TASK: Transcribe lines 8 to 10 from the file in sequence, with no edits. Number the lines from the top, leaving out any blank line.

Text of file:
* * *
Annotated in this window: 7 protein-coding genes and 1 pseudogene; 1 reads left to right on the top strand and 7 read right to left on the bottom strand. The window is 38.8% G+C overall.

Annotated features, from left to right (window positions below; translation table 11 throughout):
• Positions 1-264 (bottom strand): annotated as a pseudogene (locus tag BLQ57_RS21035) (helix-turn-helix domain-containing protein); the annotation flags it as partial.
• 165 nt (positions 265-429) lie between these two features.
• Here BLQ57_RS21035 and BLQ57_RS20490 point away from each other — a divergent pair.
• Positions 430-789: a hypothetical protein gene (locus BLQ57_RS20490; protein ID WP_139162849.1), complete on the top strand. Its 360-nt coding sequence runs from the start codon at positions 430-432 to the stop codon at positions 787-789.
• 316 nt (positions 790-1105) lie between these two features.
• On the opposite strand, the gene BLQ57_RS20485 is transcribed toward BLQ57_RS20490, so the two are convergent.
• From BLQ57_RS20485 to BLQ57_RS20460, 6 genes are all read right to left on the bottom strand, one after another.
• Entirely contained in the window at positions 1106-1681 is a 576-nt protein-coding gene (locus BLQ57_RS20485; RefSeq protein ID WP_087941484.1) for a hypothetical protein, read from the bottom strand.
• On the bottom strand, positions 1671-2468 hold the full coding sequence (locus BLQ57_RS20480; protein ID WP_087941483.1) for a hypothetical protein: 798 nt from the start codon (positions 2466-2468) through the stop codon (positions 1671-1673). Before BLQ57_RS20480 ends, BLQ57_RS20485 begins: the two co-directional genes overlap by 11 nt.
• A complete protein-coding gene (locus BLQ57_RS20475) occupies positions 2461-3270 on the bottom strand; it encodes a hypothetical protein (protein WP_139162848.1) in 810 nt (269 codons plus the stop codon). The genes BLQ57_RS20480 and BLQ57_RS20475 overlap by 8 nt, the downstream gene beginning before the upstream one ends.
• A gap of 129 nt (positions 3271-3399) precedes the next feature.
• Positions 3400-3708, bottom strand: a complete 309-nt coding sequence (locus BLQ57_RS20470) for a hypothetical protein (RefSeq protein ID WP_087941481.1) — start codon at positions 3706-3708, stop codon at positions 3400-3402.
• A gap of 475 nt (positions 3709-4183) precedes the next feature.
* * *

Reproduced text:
• On the opposite strand, the gene BLQ57_RS20485 is transcribed toward BLQ57_RS20490, so the two are convergent.
• From BLQ57_RS20485 to BLQ57_RS20460, 6 genes are all read right to left on the bottom strand, one after another.
• Entirely contained in the window at positions 1106-1681 is a 576-nt protein-coding gene (locus BLQ57_RS20485; RefSeq protein ID WP_087941484.1) for a hypothetical protein, read from the bottom strand.